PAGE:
Meanwhile, Sabia said the Caisse continues to have faith in two troubled Quebec companies — SNC-Lavalin (TSX:SNC) which faces bribery and corruption charges, and Bombardier (TSX:BBD.B) which is seeking new liquidity.

Sabia said SNC-Lavalin has made big ethics changes and is not the same company it was a few years ago. The Caisse has maintained its level of investment in the embattled engineering firm at about 10%.

The Caisse also took advantage of Bombardier’s recent nearly $1-billion equity offering to increase its $271-million stake in the airplane and rail equipment manufacturer, but didn’t say by how much.
Nicolas Van Praet of the Globe and Mail also reports, Caisse eyes ‘substantial infrastructure opportunities’ in the U.S.:
Caisse de dépôt et placement du Québec has already helped Canadian investors become the single largest foreign buyer of U.S. commercial real estate since 2010.

Now, the Caisse has its eye on another big bet south of the border: infrastructure, from airports to bridges.

Canada’s second-largest pension fund is aiming to double its current $10-billion infrastructure portfolio over four years and believes a significant portion of that growth will come from the United States.

“We think there are very, very substantial infrastructure opportunities in the United States,” chief executive Michael Sabia told reporters in discussing the pension fund’s 12-per-cent return for 2014. “In geographic terms, this would be priority one.”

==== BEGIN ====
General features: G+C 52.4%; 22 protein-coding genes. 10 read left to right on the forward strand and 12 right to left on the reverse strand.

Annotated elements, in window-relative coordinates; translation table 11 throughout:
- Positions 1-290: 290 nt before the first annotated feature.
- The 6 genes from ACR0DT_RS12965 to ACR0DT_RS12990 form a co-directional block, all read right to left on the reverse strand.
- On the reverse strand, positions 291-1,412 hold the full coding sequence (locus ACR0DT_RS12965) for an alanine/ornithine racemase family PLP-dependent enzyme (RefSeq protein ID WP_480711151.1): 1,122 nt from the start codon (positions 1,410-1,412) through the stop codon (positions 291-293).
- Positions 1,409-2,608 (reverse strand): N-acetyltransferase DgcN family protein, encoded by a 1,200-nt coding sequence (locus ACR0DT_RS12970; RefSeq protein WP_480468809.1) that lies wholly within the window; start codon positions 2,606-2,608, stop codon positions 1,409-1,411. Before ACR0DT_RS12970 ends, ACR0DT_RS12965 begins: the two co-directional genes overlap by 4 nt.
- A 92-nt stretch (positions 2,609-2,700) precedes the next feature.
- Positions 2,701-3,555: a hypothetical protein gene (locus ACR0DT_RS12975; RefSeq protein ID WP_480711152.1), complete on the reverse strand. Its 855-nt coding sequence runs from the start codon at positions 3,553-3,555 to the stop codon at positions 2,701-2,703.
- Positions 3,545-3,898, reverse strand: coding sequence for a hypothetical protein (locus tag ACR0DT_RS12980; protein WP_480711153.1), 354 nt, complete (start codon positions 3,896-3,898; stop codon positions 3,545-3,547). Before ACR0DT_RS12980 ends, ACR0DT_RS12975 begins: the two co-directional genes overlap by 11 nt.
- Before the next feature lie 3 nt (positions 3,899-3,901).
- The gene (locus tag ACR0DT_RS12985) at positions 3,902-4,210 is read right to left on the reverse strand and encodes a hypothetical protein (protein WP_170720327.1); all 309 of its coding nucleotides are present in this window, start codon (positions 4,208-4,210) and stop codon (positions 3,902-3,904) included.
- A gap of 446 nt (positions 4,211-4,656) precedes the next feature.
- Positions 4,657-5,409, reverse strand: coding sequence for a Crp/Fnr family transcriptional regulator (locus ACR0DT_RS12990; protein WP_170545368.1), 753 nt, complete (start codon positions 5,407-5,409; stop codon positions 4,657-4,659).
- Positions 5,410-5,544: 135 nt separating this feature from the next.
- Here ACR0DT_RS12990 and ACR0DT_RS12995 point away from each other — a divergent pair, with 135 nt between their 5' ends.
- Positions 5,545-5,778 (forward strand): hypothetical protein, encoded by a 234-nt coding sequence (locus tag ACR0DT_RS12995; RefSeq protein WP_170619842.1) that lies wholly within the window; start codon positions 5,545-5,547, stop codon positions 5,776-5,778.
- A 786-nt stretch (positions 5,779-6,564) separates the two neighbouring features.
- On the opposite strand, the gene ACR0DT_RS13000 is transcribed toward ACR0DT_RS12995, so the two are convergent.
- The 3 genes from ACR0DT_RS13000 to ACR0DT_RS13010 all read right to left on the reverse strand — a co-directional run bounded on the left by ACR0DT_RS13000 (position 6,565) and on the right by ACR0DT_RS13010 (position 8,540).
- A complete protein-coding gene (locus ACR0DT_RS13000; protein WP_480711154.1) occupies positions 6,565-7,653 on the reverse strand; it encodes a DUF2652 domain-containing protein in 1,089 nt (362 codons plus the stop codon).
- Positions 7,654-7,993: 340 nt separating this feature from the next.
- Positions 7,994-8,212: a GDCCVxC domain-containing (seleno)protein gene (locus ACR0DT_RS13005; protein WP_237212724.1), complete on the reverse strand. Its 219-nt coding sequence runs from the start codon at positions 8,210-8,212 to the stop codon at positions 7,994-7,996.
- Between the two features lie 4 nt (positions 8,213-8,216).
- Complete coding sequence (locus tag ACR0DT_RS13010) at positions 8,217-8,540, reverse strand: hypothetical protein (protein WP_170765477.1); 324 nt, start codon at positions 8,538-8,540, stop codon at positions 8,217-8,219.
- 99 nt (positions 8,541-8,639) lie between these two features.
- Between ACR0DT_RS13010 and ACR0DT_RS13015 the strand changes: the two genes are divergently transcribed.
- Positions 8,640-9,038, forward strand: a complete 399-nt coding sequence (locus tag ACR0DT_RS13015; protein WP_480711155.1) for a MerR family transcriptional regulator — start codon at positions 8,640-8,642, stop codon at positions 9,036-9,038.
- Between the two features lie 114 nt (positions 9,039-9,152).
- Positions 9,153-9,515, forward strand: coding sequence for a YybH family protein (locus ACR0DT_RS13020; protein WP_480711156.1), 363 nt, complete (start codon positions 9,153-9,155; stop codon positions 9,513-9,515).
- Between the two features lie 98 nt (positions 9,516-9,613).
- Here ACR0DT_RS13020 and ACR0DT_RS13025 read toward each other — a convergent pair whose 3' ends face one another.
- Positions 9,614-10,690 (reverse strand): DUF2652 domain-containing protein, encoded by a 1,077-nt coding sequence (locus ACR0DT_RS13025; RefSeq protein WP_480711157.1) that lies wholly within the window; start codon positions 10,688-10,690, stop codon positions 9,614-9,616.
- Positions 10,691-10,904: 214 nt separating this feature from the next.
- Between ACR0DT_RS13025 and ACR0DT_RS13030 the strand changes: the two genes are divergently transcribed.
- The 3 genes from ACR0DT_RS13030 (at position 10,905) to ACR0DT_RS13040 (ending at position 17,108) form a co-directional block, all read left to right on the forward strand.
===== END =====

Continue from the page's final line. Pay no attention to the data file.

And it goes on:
As part of a transformative deal announced last month with Quebec giving the Caisse new powers to develop major infrastructure projects in the province, the pension fund is carving out a new subsidiary to handle such investments. It hopes to parlay the Quebec model, based on easing the financial load on government, to other parts of the world.

The Caisse has slowly been ramping up its infrastructure exposure in the U.S. Recent investments include a $600-million commitment for a roughly 30-per-cent stake in electricity supplier Indianopolis Power & Light Co. It also holds a 16-per-cent interest in U.S. petroleum pipeline Colonial and is said to be among a group being solicited to bid for natural gas pipeline operator Southern Star Central Corp.

But, ever searching for investments that generate long-term stable cash-flow, it wants more.

“There is a significant demand and need for infrastructure investment in the U.S., in particular in the transport sector,” said Macky Tall, who leads the Caisse’s infrastructure business. “Many roads and bridges are in need of being repaired and renewed.”

Despite the historic reluctance of the U.S. government to open up the country’s physical assets to private investors such as the Caisse, President Barack Obama’s administration has recently shown more openness in light of the strained finances of many state governments. As U.S. Transportation Secretary Anthony Fox said last year in announcing the Build America Investment Initiative: “The reality is we have trillions of dollars internationally on the sidelines that are not being put to work.”